Mendelssohn’s Jerusalem, Vol I, A Treatise on Ecclesiastical Authority and Judaism by Moses Mendelssohn, translated from the German by Moses Samuels, London 1838.

0000 jer_0001Moses Samuel (occasionally Samuels) was born in London in 1795, and moved with his widowed mother to Liverpool in 1805.  He was a scholar, a linguist and also established a business as a watchmaker and jeweler.  Samuel studied the philosophy of Moses Mendelssohn, whom he called “the grand luminary of science and knowledge” and became the leading interpreter and translator of Mendelssohn’s work in English. This book, his English edition of Mendelssohn’s Jerusalem, was published in 1838.

Moses Samuel was a strictly orthodox Jew, who fought against the Reform movement, with Liberal political views.  He died in 1860.

One more thing about Moses Samuel.  His son Walter Samuel together with his wife, Harriett took over his watchmaker and jewellery business.  This was named H Samuel (after Harriett) and became the first and largest multi-shop jeweler in Britain.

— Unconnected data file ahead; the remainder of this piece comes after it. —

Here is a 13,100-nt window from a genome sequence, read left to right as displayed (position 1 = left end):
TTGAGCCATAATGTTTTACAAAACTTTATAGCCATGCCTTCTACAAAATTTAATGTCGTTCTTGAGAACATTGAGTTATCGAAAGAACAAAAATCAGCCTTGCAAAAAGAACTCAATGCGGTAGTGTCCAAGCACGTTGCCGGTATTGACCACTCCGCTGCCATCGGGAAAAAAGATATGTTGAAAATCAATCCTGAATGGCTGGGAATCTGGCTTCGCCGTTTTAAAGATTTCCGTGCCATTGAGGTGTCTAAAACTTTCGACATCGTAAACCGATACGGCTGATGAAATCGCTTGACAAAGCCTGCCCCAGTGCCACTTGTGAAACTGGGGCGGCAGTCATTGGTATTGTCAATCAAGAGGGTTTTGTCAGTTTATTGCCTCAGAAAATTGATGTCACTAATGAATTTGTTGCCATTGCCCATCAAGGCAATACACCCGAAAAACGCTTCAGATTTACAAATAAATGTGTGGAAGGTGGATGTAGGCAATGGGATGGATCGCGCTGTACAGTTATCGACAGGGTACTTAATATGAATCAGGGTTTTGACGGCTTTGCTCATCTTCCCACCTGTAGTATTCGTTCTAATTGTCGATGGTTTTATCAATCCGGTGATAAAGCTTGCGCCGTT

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The book was dedicated to Isaac Lyon Goldsmid.  Sir Isaac Lyon Goldsmid was a financier and was one of the leaders of the movement for the political emancipation of the Jews in Britain.  He played a part in founding University College, London, and was the first unconverted Jew to become a baronet.



The printed subscription list at the beginning of the book is of very great interest.  Here are the lay leaders of Anglo-Jewry in 1838, together with their streets and the cities where they lived.  Included are Sir Moses Montefiore, then a Sheriff, Mrs N. M. Rothschild and many others:

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The book starts with an English translation of Rabbi Manasseh ben Israel’s Vindiciae Judaeorum, a key document in the “readmission” of the Jews to England in 1656.

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Then Mendelssohn’s long preface to Vindiciae Judaeorum, translated from German to English.

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This is followed by a number of other letters and papers, and then Moses Samuel’s copious notes on the subject.  All rather scholarly, and one wonders if the leaders of Anglo-Jewry who subscribed to the book read through all the arguments.